Can you? Sure! It'll be a great exercise to code up and then you can research why it might be particularly weak to attacks (such as what has been mentioned here).

In fact I'd really encourage you to explore cryptography as it is both fun and frustrating at the same time.

When you've decided you've had enough, I'd then recommend some deep diving on the web for proper cryptographic implementations, the pitfalls of crypto in software, and what not. I won't mention resources as what I knew is far out of date.

But yes, learn- yes- you can- yes- do it!

...then learn to do it the 'safe' way. Because crypto is hard. I can't tell you the number of stories you see/hear/read about people that thought crypto was easy, used their own method, and got p0wn3d.

This sounds like a kind of fractionated transposition cipher. My understanding is that some kinds of transposition-alone ciphers can be more difficult to crack than double-Playfair (WGBH 2000), and fractionated transposition ciphers, such as ADFGVX Cipher are considered more difficult to crack than transposition-alone ciphers (Rijmenants).

As others have pointed out, it is trivially easy, if you encode the letters using ASCII, to rule out some possible messages -- messages that have a different Hamming weight than the (transposed) ciphertext.

However, it is in principle for transposition alone (with other kinds of encoding) to give (with sufficiently unguessable shuffling) "perfect security", although this doesn't seem useful in practice. (Because other, apparently simpler techniques also give "perfect security"; and because we find in practice that we're willing to give up perfect security in order to make key distribution easier).

For example: algorithm A:

• Ahead of time, Alice and Bob share one-time pads of random numbers.
• Alice encodes a message into a series of 40 character lines using some constant-weight code (every possible message in that encoding has exactly the same Hamming weight).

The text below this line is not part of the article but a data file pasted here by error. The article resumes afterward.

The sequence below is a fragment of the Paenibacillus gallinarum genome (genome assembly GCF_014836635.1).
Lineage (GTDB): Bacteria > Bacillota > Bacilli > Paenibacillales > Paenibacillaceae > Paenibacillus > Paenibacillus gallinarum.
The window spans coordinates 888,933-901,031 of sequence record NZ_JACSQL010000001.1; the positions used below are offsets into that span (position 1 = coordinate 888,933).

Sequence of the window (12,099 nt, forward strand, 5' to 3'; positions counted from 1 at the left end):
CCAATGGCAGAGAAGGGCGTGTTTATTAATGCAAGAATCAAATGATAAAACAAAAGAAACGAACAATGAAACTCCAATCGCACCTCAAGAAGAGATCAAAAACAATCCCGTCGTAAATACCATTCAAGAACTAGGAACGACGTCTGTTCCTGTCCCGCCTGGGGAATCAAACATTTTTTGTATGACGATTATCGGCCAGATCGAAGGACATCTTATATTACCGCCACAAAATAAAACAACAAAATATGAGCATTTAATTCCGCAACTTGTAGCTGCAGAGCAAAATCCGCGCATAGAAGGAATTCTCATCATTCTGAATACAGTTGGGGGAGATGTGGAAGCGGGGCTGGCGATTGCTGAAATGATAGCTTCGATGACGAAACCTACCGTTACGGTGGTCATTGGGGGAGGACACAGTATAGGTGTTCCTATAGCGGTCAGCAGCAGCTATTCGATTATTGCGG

• Alice rearranges the bits in each encoded line with a Fisher-Yates shuffle to fairly permute all the bits in the 40-character line (thank you, Luis Casillas), using the numbers from her one-time transmit pad to decide which of all possible shuffles to use.
• Alice sends a series of lines to Bob, and destroys the used pages of her one-time transmit pad.
• Bob unshuffles the bits in each line of text using his one-time receive pad, then decodes each line into 40 characters of plaintext, and destroyed the used pages of his one-time receive pad.

From any possible ciphertext generated by this algorithm A, a cryptanalyst can "decrypt" any possible message with the same number of lines of text, simply by using a different one-time pad, so algorithm A has perfect security. (A particular ciphertext might represent "YEAH", "NOPE", "HAHA", "GOGO", etc.) (Alas, this uses up the one-time pads of numbers much faster than enciphering the same messages with traditional XOR encryption one-time pad, which also has "perfect security").

My understanding is that a fixed, publicly-known transposition could be used in the inner block of a Even-Mansour cipher.

Another kind of encoding that seems better than ASCII for transposition ciphers is: encoding text into a complete deck of cards, as suggested by Tim Warriner and Lee J Haywood.

There are all sorts of simple encryptions that are nearly impossible to crack, without having a large enough sampling, or without having a test program to brute-force some detectable patterns.

However, for a personal message system, this method seems adequate for intermediate use.